Monday, May 28, 2012

There's no such thing as a Digital Strategist

I've had some interesting conversations recently with a number of frustrated planners in different parts of the world over the notion of an agency role called "Digital Strategist."

To be clear as I begin this, it's my own personal view that there is no such thing as a Digital Strategist (and I'm really sorry if that's the job title someone has foisted upon you, but chances are you're not a strategist).

Why do I believe this?

Simple. Strategy is by definition a broad, encompassing area of commercial pursuit. It's about the master plan, a grand design or game plan. Focussing on a single, narrow channel means that you are not taking into account the full picture of the landscape that your brand, your consumer, your shopper lives within. If you focus strategy on a single channel it becomes tactical and operational by definition. 

Part of the annoyance in these conversations has to do with bosses. Mainly male, white and over 50. All of whom struggle to understand what is going on in the digital landscape and, for fear of missing out, need to be able to point to the new shiny things to be able to say that their agency "gets it". But all it does is prove the opposite. If you have digital strategists in your agency, your agency doesn't get it. 

Account planning has always been about the synthesis of lots of different bits of data and the connection of dots between brands and the people who use them. All that has happened is an expansion of that data, the channels, platforms and places where people and brands can come together. You have to be able to see the entire picture in order to develop ideas that will be effective across all connection points (even if your agency only executes a few of them).

Obviously today's planners need to have a deep knowledge of all things digital, as well as deep knowledge of older media channels, experiential, retail and so on to build a brand, make a sale, launch a new product etc. That's the role of a planner in any type of agency.

No matter what it is called though the important point is that planners should focus on understanding the journeys people go on, bring clarity to the roles different channels play in a brand's mix and identify how brands can be built by participating and interacting with people on these journeys.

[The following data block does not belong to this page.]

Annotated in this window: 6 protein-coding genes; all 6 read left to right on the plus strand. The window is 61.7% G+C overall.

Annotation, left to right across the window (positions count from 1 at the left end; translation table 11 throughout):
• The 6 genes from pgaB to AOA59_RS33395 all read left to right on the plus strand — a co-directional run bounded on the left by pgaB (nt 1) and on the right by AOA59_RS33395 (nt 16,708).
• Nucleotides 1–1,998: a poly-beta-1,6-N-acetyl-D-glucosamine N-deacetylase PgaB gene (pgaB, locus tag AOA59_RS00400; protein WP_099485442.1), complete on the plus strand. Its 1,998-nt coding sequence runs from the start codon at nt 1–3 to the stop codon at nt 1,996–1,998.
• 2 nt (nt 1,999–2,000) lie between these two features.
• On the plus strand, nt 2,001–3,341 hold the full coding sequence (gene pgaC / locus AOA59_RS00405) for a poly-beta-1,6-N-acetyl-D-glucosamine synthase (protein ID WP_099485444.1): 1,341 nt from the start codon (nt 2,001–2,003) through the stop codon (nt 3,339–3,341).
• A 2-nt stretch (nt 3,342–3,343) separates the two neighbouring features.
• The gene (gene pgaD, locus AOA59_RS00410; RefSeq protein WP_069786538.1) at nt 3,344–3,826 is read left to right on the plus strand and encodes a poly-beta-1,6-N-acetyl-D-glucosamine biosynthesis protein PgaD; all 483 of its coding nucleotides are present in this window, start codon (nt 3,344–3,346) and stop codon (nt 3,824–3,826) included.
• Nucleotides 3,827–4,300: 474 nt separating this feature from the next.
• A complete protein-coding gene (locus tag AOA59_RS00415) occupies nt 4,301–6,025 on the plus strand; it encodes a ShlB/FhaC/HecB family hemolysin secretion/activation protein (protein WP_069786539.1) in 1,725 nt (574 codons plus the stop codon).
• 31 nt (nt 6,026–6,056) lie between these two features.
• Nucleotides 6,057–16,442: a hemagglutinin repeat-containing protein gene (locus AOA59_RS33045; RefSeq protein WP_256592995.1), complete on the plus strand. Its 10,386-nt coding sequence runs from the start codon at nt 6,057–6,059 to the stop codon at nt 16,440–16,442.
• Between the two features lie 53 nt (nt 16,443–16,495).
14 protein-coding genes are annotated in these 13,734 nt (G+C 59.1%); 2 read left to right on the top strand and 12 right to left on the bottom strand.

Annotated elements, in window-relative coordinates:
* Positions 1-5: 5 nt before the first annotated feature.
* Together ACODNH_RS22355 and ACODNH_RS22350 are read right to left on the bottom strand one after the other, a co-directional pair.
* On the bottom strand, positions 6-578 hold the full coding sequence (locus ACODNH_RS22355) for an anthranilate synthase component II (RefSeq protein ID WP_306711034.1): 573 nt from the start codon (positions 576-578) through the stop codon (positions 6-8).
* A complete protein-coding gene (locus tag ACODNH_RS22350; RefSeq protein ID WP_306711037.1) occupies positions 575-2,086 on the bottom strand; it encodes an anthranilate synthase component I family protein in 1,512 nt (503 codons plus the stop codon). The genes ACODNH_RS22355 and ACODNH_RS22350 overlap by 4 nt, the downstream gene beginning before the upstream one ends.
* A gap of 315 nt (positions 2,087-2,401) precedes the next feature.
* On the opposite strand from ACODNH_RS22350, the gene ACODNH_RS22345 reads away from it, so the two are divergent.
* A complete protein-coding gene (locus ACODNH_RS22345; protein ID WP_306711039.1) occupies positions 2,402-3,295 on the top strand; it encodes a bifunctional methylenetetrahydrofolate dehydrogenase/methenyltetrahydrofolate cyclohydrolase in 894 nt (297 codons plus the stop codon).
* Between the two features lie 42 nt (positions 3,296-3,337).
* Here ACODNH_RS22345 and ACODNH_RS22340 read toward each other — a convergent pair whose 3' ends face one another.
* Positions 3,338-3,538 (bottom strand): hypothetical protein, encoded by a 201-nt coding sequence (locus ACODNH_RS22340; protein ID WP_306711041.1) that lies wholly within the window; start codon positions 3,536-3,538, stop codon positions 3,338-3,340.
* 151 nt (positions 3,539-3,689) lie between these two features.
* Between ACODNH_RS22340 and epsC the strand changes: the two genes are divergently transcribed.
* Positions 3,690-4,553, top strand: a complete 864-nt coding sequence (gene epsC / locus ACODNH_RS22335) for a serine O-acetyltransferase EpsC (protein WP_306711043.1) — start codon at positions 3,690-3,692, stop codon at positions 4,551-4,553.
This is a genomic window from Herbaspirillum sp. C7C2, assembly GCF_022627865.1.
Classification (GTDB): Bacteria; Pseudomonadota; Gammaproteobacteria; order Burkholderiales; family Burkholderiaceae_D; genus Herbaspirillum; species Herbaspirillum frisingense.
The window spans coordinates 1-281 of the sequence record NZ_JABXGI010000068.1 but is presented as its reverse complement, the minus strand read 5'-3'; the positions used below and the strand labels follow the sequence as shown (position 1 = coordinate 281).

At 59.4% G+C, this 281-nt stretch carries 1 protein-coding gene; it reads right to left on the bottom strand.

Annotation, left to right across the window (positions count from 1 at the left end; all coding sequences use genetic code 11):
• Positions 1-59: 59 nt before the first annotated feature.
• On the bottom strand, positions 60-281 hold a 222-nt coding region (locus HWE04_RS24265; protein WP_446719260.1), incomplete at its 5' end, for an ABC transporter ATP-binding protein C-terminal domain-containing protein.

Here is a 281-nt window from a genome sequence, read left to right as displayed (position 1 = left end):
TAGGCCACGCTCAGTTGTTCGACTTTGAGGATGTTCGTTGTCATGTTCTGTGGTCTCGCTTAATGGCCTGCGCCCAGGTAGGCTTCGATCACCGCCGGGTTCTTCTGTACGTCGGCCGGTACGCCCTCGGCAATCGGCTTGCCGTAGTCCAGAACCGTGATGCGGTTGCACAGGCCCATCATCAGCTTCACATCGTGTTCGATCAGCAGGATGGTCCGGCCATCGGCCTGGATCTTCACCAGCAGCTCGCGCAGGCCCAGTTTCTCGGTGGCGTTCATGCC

In the agency context then, someone who claims to be a digital strategist most probably isn't.

4 comments:

Not the girl next door said...

I could go on and on about this. On the whole, I disagree with the tendency most planners have in assuming that a planner and a strategist is one and the same. The argument is not about the title – which could be merely semantics but it is about the work process and the skill-set.

It is especially easy to mistake and get confused about this in the type of environment we work in (i.e advertising agency) Step outside our bubble, and you’ll see that there are many flavors to a digital strategist and there are several deep skill-sets they have honed and developed over time to be simply merged with planning.

Just as there are several layers to brand planning, there are several layers (maybe more) to digital planning. If you ask me, digital planning sits under brand planning and not next to it because it needs to ladder up to the brand attributes/ values etc.

My biggest criticism of traditional account planning is that the planners don’t get very involved in the actual “making” of the idea. It’s called production in planner speak and the word is boring and uninspiring but in digital – that’s really where the idea gets made. And the idea continues to morph until it is beta tested. It continues to morph even as it is launched and the results come in and we tweak and make the idea better in real-time. Digital strategy is the true marriage of account planning, creative and production.

A (good) digital strategist works for the idea. With digital, you have to launch an idea that is in perfect harmony with innovation and current consumer habits/behaviors. You have to launch an idea that is technologically not too advanced and not too behind – Goldilocks! And that is not production or creative’s job alone – that is as much strategic thinking and application of tactical insights.

Also, the insights a planner brings to the table often only inform the birth of the idea or a creative direction. The insights that a digital strategist brings to the table informs the success of the idea and the actual meat and flesh of it. Sometimes it is insight maybe tactical (will this particular user experience really invite participation and sharing?) and sometimes it is blue-sky. Point is – they both underwrite the making of the idea across the phases.